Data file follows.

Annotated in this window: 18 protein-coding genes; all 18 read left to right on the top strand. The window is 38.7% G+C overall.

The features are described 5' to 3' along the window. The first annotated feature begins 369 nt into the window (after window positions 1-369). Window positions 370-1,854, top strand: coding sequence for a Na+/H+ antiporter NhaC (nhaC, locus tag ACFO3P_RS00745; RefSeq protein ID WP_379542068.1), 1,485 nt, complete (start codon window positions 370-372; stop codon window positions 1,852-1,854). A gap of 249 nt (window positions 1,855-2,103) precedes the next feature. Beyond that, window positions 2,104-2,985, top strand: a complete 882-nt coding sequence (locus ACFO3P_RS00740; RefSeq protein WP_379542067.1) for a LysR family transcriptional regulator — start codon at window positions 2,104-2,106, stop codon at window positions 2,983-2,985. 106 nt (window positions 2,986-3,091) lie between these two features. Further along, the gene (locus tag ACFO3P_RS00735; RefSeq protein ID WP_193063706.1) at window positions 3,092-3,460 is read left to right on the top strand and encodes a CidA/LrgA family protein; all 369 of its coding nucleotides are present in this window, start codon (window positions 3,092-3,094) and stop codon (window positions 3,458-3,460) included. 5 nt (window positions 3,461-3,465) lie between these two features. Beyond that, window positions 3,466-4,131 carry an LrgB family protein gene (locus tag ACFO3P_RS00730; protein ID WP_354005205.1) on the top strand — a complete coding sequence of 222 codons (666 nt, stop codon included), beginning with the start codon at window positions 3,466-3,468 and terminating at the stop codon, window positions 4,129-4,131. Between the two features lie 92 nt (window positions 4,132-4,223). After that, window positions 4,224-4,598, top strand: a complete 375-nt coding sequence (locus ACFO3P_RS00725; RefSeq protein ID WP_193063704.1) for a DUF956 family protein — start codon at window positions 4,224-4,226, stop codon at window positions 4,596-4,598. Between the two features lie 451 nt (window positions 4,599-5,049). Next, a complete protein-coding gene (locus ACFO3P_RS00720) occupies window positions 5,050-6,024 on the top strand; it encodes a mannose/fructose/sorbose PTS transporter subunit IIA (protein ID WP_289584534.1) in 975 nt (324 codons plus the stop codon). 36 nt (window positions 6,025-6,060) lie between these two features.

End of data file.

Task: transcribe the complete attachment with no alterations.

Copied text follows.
Annotated in this window: 18 protein-coding genes; all 18 read left to right on the top strand. The window is 38.7% G+C overall.

The features are described 5' to 3' along the window. The first annotated feature begins 369 nt into the window (after window positions 1-369). Window positions 370-1,854, top strand: coding sequence for a Na+/H+ antiporter NhaC (nhaC, locus tag ACFO3P_RS00745; RefSeq protein ID WP_379542068.1), 1,485 nt, complete (start codon window positions 370-372; stop codon window positions 1,852-1,854). A gap of 249 nt (window positions 1,855-2,103) precedes the next feature. Beyond that, window positions 2,104-2,985, top strand: a complete 882-nt coding sequence (locus ACFO3P_RS00740; RefSeq protein WP_379542067.1) for a LysR family transcriptional regulator — start codon at window positions 2,104-2,106, stop codon at window positions 2,983-2,985. 106 nt (window positions 2,986-3,091) lie between these two features. Further along, the gene (locus tag ACFO3P_RS00735; RefSeq protein ID WP_193063706.1) at window positions 3,092-3,460 is read left to right on the top strand and encodes a CidA/LrgA family protein; all 369 of its coding nucleotides are present in this window, start codon (window positions 3,092-3,094) and stop codon (window positions 3,458-3,460) included. 5 nt (window positions 3,461-3,465) lie between these two features. Beyond that, window positions 3,466-4,131 carry an LrgB family protein gene (locus tag ACFO3P_RS00730; protein ID WP_354005205.1) on the top strand — a complete coding sequence of 222 codons (666 nt, stop codon included), beginning with the start codon at window positions 3,466-3,468 and terminating at the stop codon, window positions 4,129-4,131. Between the two features lie 92 nt (window positions 4,132-4,223). After that, window positions 4,224-4,598, top strand: a complete 375-nt coding sequence (locus ACFO3P_RS00725; RefSeq protein ID WP_193063704.1) for a DUF956 family protein — start codon at window positions 4,224-4,226, stop codon at window positions 4,596-4,598. Between the two features lie 451 nt (window positions 4,599-5,049). Next, a complete protein-coding gene (locus ACFO3P_RS00720) occupies window positions 5,050-6,024 on the top strand; it encodes a mannose/fructose/sorbose PTS transporter subunit IIA (protein ID WP_289584534.1) in 975 nt (324 codons plus the stop codon). 36 nt (window positions 6,025-6,060) lie between these two features.